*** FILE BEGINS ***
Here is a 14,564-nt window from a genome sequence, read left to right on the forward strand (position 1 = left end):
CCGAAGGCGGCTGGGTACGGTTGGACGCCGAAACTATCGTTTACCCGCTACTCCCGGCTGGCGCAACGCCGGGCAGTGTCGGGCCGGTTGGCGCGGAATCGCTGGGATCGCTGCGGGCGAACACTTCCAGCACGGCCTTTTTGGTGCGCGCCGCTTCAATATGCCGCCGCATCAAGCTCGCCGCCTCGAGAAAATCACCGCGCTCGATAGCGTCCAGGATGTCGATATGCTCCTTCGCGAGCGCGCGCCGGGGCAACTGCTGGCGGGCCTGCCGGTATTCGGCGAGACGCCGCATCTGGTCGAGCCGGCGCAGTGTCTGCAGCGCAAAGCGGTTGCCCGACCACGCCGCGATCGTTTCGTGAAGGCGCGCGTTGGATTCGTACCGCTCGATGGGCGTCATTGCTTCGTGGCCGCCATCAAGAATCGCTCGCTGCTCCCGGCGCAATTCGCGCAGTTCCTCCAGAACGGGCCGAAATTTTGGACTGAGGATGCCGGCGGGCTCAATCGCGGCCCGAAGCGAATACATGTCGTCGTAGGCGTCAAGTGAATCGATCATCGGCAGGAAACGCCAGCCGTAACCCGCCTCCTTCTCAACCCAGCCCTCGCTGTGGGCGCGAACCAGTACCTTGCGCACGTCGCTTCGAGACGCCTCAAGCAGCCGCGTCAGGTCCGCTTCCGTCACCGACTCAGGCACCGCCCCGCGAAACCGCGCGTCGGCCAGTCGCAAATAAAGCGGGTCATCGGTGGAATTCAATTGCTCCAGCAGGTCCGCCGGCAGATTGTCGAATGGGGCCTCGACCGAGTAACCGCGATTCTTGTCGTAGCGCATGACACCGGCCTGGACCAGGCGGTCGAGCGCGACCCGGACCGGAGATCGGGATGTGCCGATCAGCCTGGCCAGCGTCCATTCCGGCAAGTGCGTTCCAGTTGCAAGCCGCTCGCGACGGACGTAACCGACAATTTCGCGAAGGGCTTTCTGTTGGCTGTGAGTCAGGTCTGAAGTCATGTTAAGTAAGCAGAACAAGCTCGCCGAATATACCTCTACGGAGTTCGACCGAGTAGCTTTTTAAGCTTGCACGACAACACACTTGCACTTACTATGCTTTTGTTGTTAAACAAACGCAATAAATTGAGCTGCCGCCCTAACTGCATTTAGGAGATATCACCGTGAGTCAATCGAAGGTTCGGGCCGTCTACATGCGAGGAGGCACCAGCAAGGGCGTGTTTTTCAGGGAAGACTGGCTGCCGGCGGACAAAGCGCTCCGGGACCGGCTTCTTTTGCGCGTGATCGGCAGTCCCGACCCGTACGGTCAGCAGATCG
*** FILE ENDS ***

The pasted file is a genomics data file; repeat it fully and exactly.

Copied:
Here is a 14,564-nt window from a genome sequence, read left to right on the forward strand (position 1 = left end):
CCGAAGGCGGCTGGGTACGGTTGGACGCCGAAACTATCGTTTACCCGCTACTCCCGGCTGGCGCAACGCCGGGCAGTGTCGGGCCGGTTGGCGCGGAATCGCTGGGATCGCTGCGGGCGAACACTTCCAGCACGGCCTTTTTGGTGCGCGCCGCTTCAATATGCCGCCGCATCAAGCTCGCCGCCTCGAGAAAATCACCGCGCTCGATAGCGTCCAGGATGTCGATATGCTCCTTCGCGAGCGCGCGCCGGGGCAACTGCTGGCGGGCCTGCCGGTATTCGGCGAGACGCCGCATCTGGTCGAGCCGGCGCAGTGTCTGCAGCGCAAAGCGGTTGCCCGACCACGCCGCGATCGTTTCGTGAAGGCGCGCGTTGGATTCGTACCGCTCGATGGGCGTCATTGCTTCGTGGCCGCCATCAAGAATCGCTCGCTGCTCCCGGCGCAATTCGCGCAGTTCCTCCAGAACGGGCCGAAATTTTGGACTGAGGATGCCGGCGGGCTCAATCGCGGCCCGAAGCGAATACATGTCGTCGTAGGCGTCAAGTGAATCGATCATCGGCAGGAAACGCCAGCCGTAACCCGCCTCCTTCTCAACCCAGCCCTCGCTGTGGGCGCGAACCAGTACCTTGCGCACGTCGCTTCGAGACGCCTCAAGCAGCCGCGTCAGGTCCGCTTCCGTCACCGACTCAGGCACCGCCCCGCGAAACCGCGCGTCGGCCAGTCGCAAATAAAGCGGGTCATCGGTGGAATTCAATTGCTCCAGCAGGTCCGCCGGCAGATTGTCGAATGGGGCCTCGACCGAGTAACCGCGATTCTTGTCGTAGCGCATGACACCGGCCTGGACCAGGCGGTCGAGCGCGACCCGGACCGGAGATCGGGATGTGCCGATCAGCCTGGCCAGCGTCCATTCCGGCAAGTGCGTTCCAGTTGCAAGCCGCTCGCGACGGACGTAACCGACAATTTCGCGAAGGGCTTTCTGTTGGCTGTGAGTCAGGTCTGAAGTCATGTTAAGTAAGCAGAACAAGCTCGCCGAATATACCTCTACGGAGTTCGACCGAGTAGCTTTTTAAGCTTGCACGACAACACACTTGCACTTACTATGCTTTTGTTGTTAAACAAACGCAATAAATTGAGCTGCCGCCCTAACTGCATTTAGGAGATATCACCGTGAGTCAATCGAAGGTTCGGGCCGTCTACATGCGAGGAGGCACCAGCAAGGGCGTGTTTTTCAGGGAAGACTGGCTGCCGGCGGACAAAGCGCTCCGGGACCGGCTTCTTTTGCGCGTGATCGGCAGTCCCGACCCGTACGGTCAGCAGATCG